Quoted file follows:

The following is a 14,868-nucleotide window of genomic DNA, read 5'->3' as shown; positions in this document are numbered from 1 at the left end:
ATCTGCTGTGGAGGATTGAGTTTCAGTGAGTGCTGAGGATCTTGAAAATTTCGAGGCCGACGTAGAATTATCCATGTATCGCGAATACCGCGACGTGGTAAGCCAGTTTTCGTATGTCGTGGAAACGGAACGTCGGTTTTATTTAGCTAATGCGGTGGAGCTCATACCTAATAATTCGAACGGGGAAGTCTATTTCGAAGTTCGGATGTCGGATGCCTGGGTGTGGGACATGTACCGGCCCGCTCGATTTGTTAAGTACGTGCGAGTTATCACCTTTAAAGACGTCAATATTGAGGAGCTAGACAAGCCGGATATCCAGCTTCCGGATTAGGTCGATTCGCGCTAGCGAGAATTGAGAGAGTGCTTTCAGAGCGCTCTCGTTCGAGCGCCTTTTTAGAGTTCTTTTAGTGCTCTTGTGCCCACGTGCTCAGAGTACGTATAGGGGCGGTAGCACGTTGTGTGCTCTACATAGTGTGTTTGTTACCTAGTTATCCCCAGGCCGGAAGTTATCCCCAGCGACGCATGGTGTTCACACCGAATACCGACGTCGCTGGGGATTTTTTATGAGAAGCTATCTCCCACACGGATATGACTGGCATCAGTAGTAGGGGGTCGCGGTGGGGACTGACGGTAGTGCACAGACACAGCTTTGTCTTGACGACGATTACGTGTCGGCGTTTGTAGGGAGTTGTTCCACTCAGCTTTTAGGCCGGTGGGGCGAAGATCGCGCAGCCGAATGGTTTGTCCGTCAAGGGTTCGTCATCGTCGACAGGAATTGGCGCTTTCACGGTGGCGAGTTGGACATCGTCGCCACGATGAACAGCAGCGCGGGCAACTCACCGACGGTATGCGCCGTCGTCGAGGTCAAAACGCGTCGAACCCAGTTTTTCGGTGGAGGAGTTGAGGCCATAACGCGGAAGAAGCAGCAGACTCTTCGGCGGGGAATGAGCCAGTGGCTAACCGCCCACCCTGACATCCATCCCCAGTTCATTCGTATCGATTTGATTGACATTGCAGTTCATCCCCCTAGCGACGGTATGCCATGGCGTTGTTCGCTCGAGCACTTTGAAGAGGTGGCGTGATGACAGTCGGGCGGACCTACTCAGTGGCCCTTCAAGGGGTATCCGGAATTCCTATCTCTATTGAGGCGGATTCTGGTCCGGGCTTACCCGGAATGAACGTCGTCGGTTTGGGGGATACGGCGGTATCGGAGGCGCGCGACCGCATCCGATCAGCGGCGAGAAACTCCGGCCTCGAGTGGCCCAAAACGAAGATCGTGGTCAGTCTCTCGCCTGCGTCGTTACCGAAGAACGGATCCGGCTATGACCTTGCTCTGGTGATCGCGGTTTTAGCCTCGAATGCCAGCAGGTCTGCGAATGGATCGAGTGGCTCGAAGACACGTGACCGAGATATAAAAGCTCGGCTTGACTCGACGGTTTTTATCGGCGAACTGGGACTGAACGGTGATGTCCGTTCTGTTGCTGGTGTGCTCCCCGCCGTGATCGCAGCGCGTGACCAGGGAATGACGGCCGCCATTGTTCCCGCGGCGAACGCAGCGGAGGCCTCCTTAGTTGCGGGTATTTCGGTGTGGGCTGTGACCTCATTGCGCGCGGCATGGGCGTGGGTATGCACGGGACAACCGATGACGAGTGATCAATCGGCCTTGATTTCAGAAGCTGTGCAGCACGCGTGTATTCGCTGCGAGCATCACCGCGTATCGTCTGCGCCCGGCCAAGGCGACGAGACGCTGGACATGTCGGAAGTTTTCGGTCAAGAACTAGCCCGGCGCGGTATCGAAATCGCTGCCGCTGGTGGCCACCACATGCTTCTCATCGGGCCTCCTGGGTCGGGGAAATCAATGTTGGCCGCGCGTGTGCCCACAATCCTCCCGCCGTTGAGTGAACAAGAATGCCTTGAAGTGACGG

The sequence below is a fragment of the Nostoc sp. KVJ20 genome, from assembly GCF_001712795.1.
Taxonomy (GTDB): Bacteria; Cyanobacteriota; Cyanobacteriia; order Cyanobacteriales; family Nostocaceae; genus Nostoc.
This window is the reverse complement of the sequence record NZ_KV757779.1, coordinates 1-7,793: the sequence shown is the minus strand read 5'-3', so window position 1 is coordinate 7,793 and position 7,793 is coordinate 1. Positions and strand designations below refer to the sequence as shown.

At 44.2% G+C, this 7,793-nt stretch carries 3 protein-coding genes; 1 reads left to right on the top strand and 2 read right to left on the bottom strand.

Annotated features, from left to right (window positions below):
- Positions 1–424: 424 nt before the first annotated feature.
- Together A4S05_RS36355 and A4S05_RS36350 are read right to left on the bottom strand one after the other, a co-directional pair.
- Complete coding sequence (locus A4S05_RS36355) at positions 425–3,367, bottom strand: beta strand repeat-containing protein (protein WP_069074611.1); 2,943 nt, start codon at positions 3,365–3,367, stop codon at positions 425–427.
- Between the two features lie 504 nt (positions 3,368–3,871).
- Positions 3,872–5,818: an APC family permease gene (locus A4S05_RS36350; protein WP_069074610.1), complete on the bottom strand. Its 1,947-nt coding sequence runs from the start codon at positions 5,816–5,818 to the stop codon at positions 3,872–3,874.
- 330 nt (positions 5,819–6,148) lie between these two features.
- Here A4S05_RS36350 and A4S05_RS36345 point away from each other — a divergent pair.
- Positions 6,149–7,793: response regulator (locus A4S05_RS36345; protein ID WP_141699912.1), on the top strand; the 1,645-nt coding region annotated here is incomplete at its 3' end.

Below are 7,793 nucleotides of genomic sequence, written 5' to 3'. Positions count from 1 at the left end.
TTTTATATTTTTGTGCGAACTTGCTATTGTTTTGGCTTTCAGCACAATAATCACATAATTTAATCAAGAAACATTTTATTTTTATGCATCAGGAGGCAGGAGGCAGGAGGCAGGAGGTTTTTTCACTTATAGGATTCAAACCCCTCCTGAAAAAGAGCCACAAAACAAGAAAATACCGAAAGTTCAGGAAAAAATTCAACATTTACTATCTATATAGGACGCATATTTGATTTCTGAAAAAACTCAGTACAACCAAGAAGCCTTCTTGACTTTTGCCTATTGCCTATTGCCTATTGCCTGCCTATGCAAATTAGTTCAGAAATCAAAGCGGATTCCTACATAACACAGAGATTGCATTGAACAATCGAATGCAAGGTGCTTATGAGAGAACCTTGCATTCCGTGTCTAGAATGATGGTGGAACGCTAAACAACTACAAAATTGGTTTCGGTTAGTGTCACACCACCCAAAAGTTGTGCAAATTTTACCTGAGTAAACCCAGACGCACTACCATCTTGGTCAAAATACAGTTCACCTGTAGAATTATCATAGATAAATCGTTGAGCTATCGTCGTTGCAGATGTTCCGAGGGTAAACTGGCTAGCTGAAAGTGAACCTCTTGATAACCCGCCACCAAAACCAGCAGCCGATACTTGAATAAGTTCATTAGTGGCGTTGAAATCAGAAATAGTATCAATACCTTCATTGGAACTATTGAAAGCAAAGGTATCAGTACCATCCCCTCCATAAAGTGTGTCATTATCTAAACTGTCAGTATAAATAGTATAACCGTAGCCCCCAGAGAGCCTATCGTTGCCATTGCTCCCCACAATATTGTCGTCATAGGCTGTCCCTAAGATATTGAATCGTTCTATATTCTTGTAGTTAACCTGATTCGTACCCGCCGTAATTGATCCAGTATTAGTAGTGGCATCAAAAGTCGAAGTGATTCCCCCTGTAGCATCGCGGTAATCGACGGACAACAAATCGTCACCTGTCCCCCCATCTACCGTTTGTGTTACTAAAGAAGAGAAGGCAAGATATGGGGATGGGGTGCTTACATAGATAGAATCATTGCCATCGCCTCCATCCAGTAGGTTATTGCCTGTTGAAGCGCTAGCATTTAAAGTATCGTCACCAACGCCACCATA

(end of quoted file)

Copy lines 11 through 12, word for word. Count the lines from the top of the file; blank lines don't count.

- Between the two features lie 504 nt (positions 3,368–3,871).
- Positions 3,872–5,818: an APC family permease gene (locus A4S05_RS36350; protein WP_069074610.1), complete on the bottom strand. Its 1,947-nt coding sequence runs from the start codon at positions 5,816–5,818 to the stop codon at positions 3,872–3,874.